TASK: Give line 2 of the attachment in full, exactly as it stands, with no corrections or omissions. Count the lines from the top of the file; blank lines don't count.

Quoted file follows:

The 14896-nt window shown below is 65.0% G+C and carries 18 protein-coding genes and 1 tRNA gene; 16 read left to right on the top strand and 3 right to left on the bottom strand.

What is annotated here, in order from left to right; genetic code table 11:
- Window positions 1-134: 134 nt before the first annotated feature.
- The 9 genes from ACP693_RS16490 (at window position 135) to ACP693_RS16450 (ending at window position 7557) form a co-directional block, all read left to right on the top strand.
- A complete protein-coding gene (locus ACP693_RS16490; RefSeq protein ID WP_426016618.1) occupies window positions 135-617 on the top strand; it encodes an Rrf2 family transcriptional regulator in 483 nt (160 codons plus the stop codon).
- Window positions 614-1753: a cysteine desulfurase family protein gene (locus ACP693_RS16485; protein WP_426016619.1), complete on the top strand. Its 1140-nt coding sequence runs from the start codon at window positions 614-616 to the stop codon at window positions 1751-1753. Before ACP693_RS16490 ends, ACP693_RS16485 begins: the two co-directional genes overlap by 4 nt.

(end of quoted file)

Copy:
What is annotated here, in order from left to right; genetic code table 11: